Tuesday, April 14, 2009
Politics and Tallahassee
By Richard E. Noble
At one point in my tenure here in Franklin County, I made the mistake of getting involved in the local politics. The oystermen were upset about something or maybe I was upset about something and we were going to Tallahassee to tell the Governor and his cabinet all about it. The Governor at the time was Martinez. Leroy Hall, president of the Oystermen’s Association, called me and asked if I would go with him and some other representatives of the oystering community. He wanted me to prepare a speech. So I did.
We were on the “agenda.” I didn’t even know what an agenda was. But for those out there who are as apolitical as I, you must be on the agenda. If you are not on the agenda you will not be allowed to speak, you will not pass go and you will not collect your two hundred dollars.
We were on the agenda but the agenda was timeless. Everybody on the agenda had to show up at nine o’clock in the morning and sit through the proceedings until their name was called.
The Governor sat in the middle and his cabinet fanned out on both sides. There was one woman, a couple of dapper young guys and a few crusty old fogies.
There was one old cabinet member who I remember in particular. He was secretary of something. He had a belly that could hardly be contained and the skinny part of his tie extended bellow the thick part. One button on his shirt was undone exposing his T-shirt and he kept falling asleep. His nose was so big and red that I kept waiting for it to change to yellow or green.
Whenever Carol sees a fellow that is dressed like this gentleman she says, “Clearly his wife is out of town and he had to dress himself this morning.”
My wife is a female chauvinist. She puts up with me as a part of the cross that she feels each woman is forced to bear in order to pass through the gates of heaven. Men are “obstacles.” I think that I have been a great obstacle for over 30 years now. I am proud of my obstacle status. I just don’t want to turn into an obstruction.
This funny looking Secretary was there as a part of Southern Heritage and Florida law. It is a law in Florida that on every governor’s cabinet there must be one old Cracker with an outrageous Southern accent to say dumb, stupid things. This is to assure that Florida will get some national news attention.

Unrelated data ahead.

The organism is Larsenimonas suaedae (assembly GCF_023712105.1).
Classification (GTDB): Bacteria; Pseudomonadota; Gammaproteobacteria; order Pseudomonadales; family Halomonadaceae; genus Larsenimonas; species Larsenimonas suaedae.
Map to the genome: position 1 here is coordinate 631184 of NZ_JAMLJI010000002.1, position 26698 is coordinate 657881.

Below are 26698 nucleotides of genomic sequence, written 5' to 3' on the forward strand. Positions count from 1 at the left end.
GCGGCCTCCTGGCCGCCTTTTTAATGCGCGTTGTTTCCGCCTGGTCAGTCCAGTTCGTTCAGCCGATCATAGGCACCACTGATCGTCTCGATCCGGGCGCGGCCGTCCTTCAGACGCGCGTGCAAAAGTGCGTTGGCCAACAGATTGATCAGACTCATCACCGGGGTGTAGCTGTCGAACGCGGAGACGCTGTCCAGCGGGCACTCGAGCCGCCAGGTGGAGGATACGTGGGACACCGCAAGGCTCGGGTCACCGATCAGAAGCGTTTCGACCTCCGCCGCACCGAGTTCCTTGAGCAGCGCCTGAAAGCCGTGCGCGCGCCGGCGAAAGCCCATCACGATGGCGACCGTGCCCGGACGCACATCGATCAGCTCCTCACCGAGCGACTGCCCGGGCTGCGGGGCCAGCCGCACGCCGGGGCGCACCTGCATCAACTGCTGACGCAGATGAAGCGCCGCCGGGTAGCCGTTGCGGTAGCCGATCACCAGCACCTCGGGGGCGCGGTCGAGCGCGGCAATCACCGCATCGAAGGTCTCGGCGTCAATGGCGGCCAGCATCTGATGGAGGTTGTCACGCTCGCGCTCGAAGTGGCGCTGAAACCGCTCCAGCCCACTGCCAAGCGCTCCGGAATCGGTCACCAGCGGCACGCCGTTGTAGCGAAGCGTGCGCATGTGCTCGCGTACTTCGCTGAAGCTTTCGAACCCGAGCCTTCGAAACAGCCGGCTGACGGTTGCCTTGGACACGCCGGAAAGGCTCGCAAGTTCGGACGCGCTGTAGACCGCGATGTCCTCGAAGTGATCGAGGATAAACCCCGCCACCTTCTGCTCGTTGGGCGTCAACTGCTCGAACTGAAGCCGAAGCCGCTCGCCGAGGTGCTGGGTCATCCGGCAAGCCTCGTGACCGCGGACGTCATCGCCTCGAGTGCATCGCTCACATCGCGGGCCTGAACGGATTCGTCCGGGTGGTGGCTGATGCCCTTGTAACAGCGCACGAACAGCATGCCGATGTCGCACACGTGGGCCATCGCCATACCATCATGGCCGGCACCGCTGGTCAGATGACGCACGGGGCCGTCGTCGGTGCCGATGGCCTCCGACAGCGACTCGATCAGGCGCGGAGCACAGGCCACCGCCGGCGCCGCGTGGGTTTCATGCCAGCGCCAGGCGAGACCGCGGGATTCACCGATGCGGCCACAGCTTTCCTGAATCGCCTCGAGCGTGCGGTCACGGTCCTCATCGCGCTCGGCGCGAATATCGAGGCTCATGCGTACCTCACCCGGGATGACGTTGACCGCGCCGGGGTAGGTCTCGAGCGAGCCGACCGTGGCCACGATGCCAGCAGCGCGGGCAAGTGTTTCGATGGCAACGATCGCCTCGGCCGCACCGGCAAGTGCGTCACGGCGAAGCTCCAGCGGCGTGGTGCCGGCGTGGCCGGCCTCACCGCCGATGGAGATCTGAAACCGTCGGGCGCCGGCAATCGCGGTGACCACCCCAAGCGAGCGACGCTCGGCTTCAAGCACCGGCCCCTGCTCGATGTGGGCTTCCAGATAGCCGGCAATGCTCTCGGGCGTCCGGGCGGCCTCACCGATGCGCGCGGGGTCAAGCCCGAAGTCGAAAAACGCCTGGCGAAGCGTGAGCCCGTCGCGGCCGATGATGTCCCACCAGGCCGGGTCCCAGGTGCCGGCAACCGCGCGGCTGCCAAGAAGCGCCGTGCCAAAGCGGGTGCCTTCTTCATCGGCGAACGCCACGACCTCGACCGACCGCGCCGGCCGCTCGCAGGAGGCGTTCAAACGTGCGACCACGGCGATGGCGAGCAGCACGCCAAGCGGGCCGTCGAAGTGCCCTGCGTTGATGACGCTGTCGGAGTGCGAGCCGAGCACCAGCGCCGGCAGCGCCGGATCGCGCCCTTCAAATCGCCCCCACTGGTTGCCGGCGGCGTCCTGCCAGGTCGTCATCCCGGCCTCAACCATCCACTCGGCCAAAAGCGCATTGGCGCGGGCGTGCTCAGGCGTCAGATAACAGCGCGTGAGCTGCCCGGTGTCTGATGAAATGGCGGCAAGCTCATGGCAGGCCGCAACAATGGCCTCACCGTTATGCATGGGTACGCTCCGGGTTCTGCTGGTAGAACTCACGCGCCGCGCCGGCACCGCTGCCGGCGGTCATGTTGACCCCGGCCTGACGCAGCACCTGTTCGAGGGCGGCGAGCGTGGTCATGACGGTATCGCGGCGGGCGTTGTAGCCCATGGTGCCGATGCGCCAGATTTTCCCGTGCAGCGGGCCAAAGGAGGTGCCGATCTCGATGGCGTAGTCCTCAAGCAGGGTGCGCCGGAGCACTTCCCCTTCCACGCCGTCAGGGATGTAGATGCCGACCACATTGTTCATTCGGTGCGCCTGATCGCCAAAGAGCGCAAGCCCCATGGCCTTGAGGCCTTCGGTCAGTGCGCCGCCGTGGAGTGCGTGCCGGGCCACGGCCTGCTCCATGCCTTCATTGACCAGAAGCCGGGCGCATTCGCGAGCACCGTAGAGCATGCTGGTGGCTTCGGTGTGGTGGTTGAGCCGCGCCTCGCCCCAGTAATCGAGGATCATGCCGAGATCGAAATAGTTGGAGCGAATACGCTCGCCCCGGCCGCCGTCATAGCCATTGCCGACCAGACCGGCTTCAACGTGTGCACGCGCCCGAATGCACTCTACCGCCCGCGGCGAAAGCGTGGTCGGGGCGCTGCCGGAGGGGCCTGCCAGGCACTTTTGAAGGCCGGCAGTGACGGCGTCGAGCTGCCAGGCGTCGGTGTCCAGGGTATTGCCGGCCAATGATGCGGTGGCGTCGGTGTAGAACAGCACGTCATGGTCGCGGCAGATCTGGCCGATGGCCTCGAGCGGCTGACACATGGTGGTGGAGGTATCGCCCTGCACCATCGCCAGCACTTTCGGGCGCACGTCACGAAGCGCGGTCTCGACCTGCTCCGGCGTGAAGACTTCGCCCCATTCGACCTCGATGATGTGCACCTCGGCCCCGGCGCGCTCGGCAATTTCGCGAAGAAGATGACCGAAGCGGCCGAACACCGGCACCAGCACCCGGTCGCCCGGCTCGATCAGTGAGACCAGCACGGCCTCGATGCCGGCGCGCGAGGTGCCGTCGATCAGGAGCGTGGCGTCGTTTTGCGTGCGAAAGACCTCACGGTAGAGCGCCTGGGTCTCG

We sat there all morning. They voted on a hundred things and spent several million dollars. My buddy, Mr. Secretary of whatever, only woke up one time. There was a dispute over where the legislators could park their cars. This actually turned out to be the biggest agenda item of the entire day. It must have taken an hour and a half of heated discussion. Naturally our buddy wanted a guaranteed free space close to the entry way. He gave an impassioned plea much in the style that famous Southern orator John C. Calhoon or maybe John “Kingfish” Calhoun of Amos ‘N’ Andy fame. He was great though.
We went to lunch. When we returned the governor’s cabinet room was once again packed. It was loaded with reporters. They were the ones with the note pads and constantly aflutter. The people on the agenda were the ones with the long, frustrated, angry faces. Like me they were in attendance not to listen to a debate over free parking spaces but to be heard on some issue crucial to the betterment of their community - or special interest group.
As the afternoon drooled on the newspaper reporters began filing out. After each agenda item person spoke, more people evacuated. The crowd got thinner and thinner. Finally everybody was gone except me, Leroy, and four other oystermen - each dressed in their best Sunday T-shirt and a new, bright, white pair of Bill’s discount bargain sneakers.
I thought for sure that when I got up to give my speech the Governor and cabinet would get up and leave also - but I guess they can’t. It must be the law. They must listen to any and every dufus who has been smart enough to figure out how to get his name on the agenda. If it was late though, they could have adjourned and left me to come back in the morning. That was not going to happen, I assure you.
I gave my speech in an empty room with nobody taking notes. When I finished, the Governor said, “Thank you Mr. Noble.” He and the cabinet then all got up and left.
It was clear to me that I did not make a big impression. All the way home my mind wandered. My deepest thought was that if I had skipped the Governor and cabinet meeting and went oystering instead, I could have been a hundred dollars richer. Politics is clearly a rich people’s game.
Richard Noble is a freelance writer who has lived in Franklin County for thirty years. He has published 5 books and they are all for sale on Amazon.com. If you would like to stock any of his books in your store or business contact Richard at firstname.lastname@example.org or call 1-850- 670-8650.